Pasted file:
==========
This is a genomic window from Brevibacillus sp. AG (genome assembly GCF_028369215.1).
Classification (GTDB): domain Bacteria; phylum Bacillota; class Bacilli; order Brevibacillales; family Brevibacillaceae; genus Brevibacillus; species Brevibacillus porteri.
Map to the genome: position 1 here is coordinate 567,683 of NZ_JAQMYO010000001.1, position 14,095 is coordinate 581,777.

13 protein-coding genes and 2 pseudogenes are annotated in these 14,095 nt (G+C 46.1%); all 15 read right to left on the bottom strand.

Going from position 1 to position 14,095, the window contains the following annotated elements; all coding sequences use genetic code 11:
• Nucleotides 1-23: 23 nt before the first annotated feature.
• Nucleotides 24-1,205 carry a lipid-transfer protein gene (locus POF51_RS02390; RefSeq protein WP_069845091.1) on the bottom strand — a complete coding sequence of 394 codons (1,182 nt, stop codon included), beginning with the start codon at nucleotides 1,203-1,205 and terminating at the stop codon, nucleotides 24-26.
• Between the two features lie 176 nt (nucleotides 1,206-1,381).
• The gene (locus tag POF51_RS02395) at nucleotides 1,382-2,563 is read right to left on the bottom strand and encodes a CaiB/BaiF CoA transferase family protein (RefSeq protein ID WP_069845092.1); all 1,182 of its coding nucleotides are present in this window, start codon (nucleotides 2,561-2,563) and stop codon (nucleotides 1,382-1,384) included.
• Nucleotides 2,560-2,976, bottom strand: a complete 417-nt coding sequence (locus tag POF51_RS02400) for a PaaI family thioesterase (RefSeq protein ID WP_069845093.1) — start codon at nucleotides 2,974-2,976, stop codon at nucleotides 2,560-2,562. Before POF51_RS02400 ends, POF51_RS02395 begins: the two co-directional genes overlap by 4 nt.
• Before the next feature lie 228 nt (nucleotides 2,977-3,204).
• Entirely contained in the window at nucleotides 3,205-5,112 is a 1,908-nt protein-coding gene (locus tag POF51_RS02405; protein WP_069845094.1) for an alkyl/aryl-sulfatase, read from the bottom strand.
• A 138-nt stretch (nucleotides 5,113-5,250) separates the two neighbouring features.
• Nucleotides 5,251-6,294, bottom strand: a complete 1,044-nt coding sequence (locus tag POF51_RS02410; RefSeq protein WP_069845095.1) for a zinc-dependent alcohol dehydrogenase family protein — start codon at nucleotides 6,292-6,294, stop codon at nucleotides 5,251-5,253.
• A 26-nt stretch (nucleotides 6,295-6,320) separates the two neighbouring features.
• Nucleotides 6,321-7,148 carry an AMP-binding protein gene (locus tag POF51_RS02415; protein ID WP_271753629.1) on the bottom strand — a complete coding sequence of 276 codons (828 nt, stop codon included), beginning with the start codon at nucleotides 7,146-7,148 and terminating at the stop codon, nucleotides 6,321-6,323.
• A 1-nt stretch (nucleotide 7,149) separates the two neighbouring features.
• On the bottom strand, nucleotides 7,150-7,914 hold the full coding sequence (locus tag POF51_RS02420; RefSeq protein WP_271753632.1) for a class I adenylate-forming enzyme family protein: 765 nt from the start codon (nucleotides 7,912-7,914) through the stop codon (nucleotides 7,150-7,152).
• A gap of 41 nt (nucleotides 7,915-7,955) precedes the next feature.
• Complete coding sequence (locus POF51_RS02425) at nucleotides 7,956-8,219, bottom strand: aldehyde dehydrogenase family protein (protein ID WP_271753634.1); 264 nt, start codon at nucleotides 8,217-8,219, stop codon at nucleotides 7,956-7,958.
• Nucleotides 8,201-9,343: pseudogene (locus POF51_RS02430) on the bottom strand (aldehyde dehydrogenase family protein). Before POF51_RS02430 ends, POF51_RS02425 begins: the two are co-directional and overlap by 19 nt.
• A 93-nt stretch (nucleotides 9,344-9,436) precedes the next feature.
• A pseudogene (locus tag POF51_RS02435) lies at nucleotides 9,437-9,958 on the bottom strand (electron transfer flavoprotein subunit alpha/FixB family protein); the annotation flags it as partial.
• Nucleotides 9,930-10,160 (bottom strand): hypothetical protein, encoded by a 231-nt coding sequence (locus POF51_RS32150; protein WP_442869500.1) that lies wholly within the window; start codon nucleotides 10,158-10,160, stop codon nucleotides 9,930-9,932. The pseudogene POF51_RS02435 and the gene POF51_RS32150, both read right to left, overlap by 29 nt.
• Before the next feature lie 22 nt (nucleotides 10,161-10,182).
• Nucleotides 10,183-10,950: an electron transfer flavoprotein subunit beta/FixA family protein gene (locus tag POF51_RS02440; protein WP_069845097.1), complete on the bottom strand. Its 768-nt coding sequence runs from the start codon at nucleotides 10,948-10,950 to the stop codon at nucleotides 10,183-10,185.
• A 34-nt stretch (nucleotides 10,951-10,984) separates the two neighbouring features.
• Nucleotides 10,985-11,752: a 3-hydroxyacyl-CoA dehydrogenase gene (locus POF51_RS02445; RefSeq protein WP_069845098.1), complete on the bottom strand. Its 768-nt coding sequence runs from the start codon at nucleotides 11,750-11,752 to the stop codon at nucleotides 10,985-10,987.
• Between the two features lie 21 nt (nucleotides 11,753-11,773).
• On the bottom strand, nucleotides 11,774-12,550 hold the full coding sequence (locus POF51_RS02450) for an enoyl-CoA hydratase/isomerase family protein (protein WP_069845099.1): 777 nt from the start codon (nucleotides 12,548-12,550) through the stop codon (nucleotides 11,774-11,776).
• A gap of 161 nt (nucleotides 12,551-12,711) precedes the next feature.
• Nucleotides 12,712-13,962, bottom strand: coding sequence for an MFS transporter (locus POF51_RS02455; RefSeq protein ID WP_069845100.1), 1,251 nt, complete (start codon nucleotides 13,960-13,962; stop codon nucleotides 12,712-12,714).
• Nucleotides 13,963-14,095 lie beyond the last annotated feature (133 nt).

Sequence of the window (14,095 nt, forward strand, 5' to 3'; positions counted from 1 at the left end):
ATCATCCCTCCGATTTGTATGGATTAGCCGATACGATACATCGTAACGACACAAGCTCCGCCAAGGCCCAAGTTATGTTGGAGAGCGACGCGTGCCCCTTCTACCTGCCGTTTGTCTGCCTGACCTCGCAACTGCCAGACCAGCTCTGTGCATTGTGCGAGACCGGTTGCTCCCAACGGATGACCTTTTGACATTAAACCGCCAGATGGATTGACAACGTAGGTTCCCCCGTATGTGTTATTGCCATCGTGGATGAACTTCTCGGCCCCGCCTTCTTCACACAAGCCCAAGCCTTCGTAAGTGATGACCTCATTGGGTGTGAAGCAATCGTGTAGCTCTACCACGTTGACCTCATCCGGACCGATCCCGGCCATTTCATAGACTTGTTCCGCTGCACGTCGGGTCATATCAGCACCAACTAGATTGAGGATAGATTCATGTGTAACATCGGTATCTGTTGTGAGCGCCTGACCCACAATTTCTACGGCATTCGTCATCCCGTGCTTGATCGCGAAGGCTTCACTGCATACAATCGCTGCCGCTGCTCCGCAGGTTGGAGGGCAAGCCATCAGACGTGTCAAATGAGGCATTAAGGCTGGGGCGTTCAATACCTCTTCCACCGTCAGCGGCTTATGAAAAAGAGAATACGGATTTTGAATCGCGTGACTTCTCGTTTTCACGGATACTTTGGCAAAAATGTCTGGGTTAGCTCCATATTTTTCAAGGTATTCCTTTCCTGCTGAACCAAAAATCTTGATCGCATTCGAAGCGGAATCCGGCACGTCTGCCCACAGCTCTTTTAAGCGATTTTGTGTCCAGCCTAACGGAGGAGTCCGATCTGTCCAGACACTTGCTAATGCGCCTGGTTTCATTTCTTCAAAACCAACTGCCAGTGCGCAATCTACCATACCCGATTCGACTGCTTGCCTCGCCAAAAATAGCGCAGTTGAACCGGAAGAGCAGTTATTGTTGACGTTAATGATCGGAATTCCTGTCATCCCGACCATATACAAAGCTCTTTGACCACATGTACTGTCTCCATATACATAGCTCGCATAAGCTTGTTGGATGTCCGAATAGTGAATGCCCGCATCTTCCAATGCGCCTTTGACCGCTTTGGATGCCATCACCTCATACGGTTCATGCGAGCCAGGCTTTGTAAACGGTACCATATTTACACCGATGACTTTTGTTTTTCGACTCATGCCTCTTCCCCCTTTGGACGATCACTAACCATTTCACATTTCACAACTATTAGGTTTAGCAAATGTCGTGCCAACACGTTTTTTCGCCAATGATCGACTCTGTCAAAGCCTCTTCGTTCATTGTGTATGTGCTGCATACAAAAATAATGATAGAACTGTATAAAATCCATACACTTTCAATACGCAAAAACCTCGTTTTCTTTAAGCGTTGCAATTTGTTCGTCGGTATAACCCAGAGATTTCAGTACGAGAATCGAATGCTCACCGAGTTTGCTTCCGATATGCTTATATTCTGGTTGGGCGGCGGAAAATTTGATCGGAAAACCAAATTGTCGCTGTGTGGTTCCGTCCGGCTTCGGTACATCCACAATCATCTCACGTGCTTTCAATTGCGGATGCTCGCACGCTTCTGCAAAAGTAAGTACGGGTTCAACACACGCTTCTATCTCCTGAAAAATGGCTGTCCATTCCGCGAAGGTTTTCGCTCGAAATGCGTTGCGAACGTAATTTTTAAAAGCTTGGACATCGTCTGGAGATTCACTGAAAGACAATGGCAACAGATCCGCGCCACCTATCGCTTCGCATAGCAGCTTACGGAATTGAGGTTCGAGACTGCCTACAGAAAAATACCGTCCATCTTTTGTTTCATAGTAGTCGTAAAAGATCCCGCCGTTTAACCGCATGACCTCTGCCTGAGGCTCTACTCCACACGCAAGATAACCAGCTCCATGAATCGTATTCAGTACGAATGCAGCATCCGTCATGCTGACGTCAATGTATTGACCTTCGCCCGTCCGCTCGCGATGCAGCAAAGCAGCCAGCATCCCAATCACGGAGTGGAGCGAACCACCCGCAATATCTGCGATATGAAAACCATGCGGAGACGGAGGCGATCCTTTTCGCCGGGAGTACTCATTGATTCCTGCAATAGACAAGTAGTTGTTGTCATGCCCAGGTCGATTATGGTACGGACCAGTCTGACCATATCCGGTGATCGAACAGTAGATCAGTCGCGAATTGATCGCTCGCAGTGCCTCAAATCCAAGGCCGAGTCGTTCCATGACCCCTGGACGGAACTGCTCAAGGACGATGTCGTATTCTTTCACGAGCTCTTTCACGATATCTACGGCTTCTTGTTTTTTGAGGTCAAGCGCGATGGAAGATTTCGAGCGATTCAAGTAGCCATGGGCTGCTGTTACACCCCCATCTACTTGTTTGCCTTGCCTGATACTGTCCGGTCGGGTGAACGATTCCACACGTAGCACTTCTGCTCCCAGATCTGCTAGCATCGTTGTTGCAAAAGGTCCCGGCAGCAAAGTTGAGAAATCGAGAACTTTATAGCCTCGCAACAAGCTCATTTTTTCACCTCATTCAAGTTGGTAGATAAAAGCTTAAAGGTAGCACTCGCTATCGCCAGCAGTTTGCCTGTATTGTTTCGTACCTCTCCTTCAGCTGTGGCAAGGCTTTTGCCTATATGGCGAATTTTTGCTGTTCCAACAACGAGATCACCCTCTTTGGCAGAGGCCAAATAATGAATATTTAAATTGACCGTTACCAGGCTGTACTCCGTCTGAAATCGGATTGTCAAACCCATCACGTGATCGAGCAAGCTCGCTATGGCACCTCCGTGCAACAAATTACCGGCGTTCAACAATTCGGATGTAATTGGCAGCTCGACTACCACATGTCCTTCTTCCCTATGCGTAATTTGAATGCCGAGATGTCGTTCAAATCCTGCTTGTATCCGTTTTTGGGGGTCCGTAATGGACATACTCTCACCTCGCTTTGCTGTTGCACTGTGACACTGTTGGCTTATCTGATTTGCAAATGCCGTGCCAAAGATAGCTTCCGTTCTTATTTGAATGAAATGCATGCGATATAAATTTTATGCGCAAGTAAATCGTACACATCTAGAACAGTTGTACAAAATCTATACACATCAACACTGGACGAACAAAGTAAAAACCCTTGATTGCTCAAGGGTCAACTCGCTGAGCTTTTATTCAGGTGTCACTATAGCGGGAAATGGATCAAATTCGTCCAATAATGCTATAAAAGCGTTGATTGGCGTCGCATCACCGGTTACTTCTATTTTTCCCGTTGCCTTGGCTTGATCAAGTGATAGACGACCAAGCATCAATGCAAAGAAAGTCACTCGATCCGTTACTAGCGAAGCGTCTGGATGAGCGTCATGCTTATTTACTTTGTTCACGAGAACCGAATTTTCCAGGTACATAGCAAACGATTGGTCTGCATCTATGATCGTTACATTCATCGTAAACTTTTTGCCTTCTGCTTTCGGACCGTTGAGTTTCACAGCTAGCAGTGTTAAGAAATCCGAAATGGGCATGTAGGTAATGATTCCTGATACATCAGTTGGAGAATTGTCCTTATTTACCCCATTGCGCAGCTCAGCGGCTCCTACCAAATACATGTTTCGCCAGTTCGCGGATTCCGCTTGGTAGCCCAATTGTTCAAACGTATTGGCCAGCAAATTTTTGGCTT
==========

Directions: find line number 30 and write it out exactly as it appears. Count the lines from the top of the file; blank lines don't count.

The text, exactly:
• On the bottom strand, nucleotides 11,774-12,550 hold the full coding sequence (locus POF51_RS02450) for an enoyl-CoA hydratase/isomerase family protein (protein WP_069845099.1): 777 nt from the start codon (nucleotides 12,548-12,550) through the stop codon (nucleotides 11,774-11,776).